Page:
Time = The shorter the period of time needed for the transfer of energy, the greater the likelihood of producing damage. = If a person is hit on the body and the body moves towards the direction of the force applied, the injury is less as when the body

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is stationary. = The longer the time of contact between the object or instrument causing the injury, the greater will be the dissipation of energy. c.

Area of transfer = The larger the area of contact between the force applied on the body, the lesser the damage to the body. = By applying an equal force, the damage caused by stabbing is greater compared to a blunt instrument. d. Other factors = The less elastic and plastic the tissue > the greater that a laceration will result. =

Elasticity : Ability of the tissue to return to its normal sizes and shape after being deformed by a pressure.

= A force transmitted through a tissue containing fluid will force the fluid away from the area of contact in all directions equally, frequently causing the tissue to lacerate. VITAL REACTION = It is the sum total of all reactions of tissue or organ to trauma, either observed micro or macroscopically. a. RUBOR – redness or congestion of the area due to an increase of blood supply as a part of the reparative mechanism. b. CALOR – Sensation of heat or increase in temperature. c. DOLOR - pain due to involvement of the sensory nerve. d. LOSS OF FUNCTION- due to trauma, the tissue may not function. The presence of vital reaction differentiates an ante-mortem from a post-mortem injury. EXCEPT: vital reactions not seen even if injury inflicted during life: 1. During agonal state of a living person were cells don’t react to the trauma. 2. Sudden death as in sudden coronary occlusion.

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CLASSIFICATION OF WOUNDS: 1. AS TO SEVERITY a. Mortal wound – caused immediately after infliction that is capable of death. Parts of body that are mortal – heart, vessels, CNS, lungs, other organs. b. Non-mortal wound - Not capable of producing death after infliction. 2. AS TO KIND OF INSTRUMENT USED a. Blunt instrument – contusion, hematoma, lacerated wound. b. Sharp instrument = Sharp-edge instrument> incised wound = Sharp pointed > punctured wound = Sharp edge and sharp-pointed > stab c. Wounds brought about by tearing force – lacerated wound d. By change in atmospheric pressure – barotraumas. e. Wounds brought about by heat or cold – frostbite, scald, burns. f. Wounds brought about by chemical explosion – GSW, shrapnel wound g. Wounds brought about by infection. 3. AS TO THE MANNER OF INFLICTION a) HIT – means of bolo, blunt instrument, axe. b) TRUST or STAB – bayonet dagger c) GUN POWDER EXPLOSION – Projectile or shrapnel wound. d) SLIDING or RUBBING or ABRASION 4. AS REGARDS TO THE DEPTH OF THE WOUND a) Superficial – wound involves only the layers of the skin. b) Deep – inner structures beyond the layers of the skin. PENETRATING WOUND - Wounding agent did not come out or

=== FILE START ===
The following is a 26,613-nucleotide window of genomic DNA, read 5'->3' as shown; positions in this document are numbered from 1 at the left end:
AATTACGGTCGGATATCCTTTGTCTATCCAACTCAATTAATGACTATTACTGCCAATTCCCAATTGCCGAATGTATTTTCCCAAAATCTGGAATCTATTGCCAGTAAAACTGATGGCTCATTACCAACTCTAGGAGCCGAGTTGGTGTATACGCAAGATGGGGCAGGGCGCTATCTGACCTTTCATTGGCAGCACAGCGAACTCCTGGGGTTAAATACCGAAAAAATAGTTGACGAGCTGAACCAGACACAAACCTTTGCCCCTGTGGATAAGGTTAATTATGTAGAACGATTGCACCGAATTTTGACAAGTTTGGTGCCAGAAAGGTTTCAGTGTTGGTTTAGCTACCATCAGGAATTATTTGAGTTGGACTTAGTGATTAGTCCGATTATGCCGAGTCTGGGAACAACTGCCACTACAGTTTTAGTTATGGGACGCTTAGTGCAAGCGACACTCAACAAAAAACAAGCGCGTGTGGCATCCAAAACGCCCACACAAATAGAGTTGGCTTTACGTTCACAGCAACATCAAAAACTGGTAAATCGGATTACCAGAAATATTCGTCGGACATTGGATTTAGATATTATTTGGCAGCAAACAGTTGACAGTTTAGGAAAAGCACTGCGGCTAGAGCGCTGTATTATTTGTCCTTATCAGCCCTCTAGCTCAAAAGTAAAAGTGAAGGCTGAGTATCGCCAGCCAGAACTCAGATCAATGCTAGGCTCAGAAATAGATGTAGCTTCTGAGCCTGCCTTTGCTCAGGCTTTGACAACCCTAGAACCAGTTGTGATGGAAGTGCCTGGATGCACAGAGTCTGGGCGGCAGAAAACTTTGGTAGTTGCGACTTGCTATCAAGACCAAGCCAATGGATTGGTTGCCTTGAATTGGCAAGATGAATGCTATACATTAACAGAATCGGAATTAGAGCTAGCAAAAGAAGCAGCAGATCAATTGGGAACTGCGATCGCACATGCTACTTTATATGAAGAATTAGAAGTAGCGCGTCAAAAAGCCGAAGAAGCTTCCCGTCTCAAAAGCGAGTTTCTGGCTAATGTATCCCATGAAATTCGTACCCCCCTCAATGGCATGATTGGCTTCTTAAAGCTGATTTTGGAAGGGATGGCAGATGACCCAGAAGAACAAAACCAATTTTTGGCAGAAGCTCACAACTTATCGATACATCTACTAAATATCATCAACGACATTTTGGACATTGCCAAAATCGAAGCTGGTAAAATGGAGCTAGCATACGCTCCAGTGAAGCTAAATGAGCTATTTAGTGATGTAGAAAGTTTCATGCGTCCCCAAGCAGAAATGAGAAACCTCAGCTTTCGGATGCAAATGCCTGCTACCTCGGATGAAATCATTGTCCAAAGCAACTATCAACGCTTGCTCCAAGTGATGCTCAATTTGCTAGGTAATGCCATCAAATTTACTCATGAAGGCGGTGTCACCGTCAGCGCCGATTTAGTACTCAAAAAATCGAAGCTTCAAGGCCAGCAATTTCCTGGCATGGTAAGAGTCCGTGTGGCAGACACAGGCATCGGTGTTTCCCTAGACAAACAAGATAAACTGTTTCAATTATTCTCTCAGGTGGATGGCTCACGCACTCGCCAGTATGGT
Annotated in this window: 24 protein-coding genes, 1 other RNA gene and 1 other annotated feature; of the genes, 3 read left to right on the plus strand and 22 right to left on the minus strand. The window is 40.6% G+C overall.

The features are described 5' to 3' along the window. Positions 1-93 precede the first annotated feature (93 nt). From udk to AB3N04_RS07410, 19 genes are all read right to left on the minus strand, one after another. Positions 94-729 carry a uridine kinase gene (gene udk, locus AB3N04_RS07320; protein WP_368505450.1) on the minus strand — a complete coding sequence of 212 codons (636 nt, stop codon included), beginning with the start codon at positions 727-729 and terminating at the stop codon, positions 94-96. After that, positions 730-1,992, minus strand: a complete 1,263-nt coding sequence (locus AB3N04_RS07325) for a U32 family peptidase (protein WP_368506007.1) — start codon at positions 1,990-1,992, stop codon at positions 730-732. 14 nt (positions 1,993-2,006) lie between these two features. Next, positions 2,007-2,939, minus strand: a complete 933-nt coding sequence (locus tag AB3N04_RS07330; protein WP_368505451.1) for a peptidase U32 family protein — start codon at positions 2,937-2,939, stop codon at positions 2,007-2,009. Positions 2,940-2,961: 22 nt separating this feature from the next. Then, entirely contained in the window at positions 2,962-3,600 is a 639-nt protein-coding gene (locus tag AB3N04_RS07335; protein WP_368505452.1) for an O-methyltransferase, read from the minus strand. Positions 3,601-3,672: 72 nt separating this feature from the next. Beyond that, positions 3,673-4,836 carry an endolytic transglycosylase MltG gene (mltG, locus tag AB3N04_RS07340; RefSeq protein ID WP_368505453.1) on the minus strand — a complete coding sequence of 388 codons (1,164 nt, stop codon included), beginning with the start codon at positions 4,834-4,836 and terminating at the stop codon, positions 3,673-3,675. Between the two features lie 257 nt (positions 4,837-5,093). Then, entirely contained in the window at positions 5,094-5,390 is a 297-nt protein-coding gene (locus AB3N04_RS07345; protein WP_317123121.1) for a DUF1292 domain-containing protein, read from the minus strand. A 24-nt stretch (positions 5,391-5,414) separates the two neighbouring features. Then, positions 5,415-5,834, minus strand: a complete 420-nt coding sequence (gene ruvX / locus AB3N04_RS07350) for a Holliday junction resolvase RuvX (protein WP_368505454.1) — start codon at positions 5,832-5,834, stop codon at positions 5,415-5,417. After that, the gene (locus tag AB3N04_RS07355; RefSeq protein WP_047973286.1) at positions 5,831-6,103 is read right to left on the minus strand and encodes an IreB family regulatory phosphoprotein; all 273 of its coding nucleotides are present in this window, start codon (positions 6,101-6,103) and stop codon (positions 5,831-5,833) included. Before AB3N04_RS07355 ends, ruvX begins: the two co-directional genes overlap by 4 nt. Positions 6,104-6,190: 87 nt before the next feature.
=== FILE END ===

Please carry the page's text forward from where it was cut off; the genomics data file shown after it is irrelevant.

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Piercing a solid organ. PERFORATING WOUND – Wounding agent produces communication between the inner and outer portion of the hollow organs. OR piercing or traversing completely a particular part of the body causing communication between the points of entry and exit of the instrument or substance producing it. 5. AS REGARDS TO THE RELATION OF THE SITE OF APPLICATION OF FORCE AND THE LOCATION OF INJURY a. Coup Injury – Physical injury which is located at the site of the application of force. b. Contre-coup injury – opposite the site of the application of force. c. Coup contre-coup injury – site and also opposite of application of force. d. Locus minoris resistencia – Physical injury not located at the site nor opposite the site of the application of force but in some areas offering the least resistance to the force applied. Example: Blow in fore head > contusion on the region of the eyeball. e.Extensive injury – Physical injury involving a greater area of the body beyond the site of the application of force. Example : Fall or MVA 6. AS TO REGIONS OR ORGANS OF THE BODY INVOLVED Injuries in various parts of the body 7. SPECIAL TYPES OF WOUNDS a) DEFENSE WOUNDS – Instinctive reaction of self-preservation. > hands/fractures b)PATTERNED WOUND

– Wound in the nature and shape of the instrument. > Wheels,abrasions from rope.

c)SELF-INFLICTED WOUNDS - Wound produced on oneself but no intention to end his life. 1. 2. 3. 4.